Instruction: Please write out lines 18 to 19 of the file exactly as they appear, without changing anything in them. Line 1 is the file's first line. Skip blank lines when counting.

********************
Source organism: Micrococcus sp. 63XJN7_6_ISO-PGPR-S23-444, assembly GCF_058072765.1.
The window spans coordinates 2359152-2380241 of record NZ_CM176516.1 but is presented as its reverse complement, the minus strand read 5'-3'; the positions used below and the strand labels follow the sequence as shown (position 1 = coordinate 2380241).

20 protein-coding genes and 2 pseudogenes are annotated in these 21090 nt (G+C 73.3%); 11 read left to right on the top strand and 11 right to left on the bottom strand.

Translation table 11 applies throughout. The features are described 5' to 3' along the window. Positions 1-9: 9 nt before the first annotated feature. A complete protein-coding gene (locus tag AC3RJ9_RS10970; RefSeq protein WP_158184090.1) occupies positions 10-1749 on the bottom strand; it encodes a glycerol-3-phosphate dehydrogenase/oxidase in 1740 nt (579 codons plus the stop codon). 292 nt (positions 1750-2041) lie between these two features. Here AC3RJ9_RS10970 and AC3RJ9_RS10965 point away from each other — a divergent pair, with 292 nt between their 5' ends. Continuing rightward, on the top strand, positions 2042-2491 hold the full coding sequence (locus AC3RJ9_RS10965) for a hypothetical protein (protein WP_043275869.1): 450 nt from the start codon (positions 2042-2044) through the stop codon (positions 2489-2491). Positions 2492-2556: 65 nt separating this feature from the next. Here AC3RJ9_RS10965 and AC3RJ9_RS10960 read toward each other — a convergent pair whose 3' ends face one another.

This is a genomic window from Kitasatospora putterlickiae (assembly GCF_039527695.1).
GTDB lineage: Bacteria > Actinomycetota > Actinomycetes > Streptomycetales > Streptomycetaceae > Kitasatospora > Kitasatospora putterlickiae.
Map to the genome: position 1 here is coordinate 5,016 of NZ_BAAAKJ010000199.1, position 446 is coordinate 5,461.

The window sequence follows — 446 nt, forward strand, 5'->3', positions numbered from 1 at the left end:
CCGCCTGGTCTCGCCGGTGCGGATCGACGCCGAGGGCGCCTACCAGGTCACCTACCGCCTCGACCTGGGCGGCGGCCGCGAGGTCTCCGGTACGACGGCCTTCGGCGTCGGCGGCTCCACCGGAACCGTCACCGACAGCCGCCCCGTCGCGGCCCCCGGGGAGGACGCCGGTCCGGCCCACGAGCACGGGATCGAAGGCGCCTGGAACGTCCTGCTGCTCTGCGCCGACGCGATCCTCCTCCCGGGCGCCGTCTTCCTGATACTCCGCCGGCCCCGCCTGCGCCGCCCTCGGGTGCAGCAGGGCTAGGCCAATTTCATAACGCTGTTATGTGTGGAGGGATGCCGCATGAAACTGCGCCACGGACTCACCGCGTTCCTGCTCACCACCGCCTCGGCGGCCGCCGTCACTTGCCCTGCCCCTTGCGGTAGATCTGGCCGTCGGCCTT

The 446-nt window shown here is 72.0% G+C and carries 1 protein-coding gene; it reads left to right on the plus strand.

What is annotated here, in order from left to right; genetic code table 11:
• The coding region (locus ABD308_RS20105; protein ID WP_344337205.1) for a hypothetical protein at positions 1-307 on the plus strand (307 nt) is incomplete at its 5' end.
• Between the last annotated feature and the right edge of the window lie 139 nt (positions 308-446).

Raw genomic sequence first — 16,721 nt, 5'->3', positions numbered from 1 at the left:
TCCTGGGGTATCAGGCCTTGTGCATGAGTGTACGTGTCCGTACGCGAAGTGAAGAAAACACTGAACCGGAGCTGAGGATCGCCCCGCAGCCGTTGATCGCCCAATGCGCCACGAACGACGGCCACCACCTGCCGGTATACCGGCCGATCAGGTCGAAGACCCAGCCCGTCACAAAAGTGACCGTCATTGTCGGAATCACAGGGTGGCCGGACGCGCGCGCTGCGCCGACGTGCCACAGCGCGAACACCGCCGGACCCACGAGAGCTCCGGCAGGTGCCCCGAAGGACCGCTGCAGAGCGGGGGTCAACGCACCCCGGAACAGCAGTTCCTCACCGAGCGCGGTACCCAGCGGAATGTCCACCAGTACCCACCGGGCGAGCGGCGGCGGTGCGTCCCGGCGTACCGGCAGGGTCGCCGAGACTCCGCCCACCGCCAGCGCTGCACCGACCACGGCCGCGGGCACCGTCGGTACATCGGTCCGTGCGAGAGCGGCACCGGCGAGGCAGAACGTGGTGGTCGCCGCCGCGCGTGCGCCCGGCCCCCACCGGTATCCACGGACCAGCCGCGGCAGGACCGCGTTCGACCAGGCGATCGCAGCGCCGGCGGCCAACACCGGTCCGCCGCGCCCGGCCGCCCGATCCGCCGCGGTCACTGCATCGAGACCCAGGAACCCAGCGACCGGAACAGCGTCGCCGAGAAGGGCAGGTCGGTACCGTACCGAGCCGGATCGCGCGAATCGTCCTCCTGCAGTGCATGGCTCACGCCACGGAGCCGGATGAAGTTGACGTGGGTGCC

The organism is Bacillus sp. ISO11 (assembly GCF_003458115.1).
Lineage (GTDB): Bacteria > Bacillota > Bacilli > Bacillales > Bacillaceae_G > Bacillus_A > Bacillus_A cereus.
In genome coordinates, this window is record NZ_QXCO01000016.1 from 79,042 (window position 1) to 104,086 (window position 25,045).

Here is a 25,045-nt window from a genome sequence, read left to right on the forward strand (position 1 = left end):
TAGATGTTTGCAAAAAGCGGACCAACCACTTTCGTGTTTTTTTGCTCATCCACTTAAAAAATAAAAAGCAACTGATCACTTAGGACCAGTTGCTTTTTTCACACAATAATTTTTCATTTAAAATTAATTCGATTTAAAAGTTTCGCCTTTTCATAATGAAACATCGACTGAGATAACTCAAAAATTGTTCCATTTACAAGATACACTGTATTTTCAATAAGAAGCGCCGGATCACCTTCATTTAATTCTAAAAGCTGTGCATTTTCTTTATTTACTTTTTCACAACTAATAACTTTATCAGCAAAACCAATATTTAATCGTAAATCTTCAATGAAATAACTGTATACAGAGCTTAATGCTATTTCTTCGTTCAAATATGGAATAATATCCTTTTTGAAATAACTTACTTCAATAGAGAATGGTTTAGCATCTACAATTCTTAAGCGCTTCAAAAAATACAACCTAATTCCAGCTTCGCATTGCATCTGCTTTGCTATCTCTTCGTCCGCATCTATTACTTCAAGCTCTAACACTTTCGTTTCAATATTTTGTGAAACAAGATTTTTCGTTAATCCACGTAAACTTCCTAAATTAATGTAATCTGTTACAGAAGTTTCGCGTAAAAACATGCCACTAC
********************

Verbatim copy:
In genome coordinates, this window is record NZ_QXCO01000016.1 from 79,042 (window position 1) to 104,086 (window position 25,045).

Here is a 25,045-nt window from a genome sequence, read left to right on the forward strand (position 1 = left end):